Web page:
Favored or not in 1066, William pursued his claim in a bold crossing of the English channel and met Harold's army on 14 October, 1066.  Victory was not certain, for Norman cavalry had yet to develop into the shock troops that would mark the knights of the later Medieval period.  With the death of Harold later in the day, the English forces collapsed and William pushed on towards London.

Below: In a moment of doubt and confusion at Hastings, William removed his helmet to show his men that he still lived.



Numerous Saxon nobles submitted to William and he was crowned as the King of England on Christmas Day, 1066.  Despite the coronation, resistance to William continued for several years.  His brutal response, particularly the "harrying of the north" laid such waste to the country that even some of his contemporary supporters were disturbed.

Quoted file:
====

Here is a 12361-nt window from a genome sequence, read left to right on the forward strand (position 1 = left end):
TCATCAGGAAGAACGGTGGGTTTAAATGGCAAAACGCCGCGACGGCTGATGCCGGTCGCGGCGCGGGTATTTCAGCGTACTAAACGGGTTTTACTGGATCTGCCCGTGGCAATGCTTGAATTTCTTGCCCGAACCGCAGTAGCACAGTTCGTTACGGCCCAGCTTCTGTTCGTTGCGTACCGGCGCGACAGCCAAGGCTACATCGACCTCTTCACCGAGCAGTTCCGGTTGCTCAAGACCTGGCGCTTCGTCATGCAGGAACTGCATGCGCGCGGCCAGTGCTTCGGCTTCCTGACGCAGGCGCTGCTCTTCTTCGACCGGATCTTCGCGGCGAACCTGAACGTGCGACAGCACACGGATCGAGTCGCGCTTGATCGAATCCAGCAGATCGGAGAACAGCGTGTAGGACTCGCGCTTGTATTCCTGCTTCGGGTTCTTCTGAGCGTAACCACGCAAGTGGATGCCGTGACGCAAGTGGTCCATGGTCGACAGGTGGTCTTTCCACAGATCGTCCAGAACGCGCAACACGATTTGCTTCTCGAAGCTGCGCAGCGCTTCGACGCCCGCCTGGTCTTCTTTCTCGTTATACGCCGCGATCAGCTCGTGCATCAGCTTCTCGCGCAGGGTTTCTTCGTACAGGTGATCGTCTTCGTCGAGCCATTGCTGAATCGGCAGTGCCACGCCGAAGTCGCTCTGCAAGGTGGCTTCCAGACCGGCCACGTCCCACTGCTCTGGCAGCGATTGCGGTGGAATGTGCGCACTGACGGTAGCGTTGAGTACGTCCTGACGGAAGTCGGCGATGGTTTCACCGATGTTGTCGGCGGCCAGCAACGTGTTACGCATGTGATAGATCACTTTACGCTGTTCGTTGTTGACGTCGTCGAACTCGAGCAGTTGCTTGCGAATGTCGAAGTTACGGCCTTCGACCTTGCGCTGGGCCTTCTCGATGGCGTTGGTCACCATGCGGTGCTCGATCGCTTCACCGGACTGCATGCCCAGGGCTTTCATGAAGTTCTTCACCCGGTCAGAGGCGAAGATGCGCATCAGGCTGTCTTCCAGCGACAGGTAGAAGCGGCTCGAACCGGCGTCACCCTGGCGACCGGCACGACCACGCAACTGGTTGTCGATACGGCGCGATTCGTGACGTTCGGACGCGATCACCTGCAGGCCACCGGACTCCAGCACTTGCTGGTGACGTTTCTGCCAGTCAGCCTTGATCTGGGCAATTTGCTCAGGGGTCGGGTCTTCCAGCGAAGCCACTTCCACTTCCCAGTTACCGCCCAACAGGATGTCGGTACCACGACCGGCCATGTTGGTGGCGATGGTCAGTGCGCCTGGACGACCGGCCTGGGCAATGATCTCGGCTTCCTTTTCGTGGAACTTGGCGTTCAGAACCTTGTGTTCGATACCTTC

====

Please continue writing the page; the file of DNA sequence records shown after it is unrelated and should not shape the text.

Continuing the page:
While his numerous detractors then and throughout history might disagree, "the Conqueror" is a better epithet than "the Bastard."  Throughout his entire reign, he energetically and enthusiastically expanded his reach.  From Normandy, he made vassals of lords in Brittany and Maine.  Form England, he campaigned against the Welsh and Scots, forcing King Malcolm of Scotland to be his man.

His success against rebellions diminished in his autumn years . His eldest son Robert and brother Odo led one such uprising, even defeating the Conqueror in 1078 at Gerberoi. Supposedly, William was unhorsed and wounded by Robert.

In 1087, a raid by the French on Normandy roused the now obese William to his last campaign. While pillaging the French town of Mantes, his horse reared and William ruptured himself on the pommel of his saddle, and died days later.  One final indignity awaited the King.  As his coffin was being moved, his body tumbled out and the smell from his bloated corpse sickened onlookers.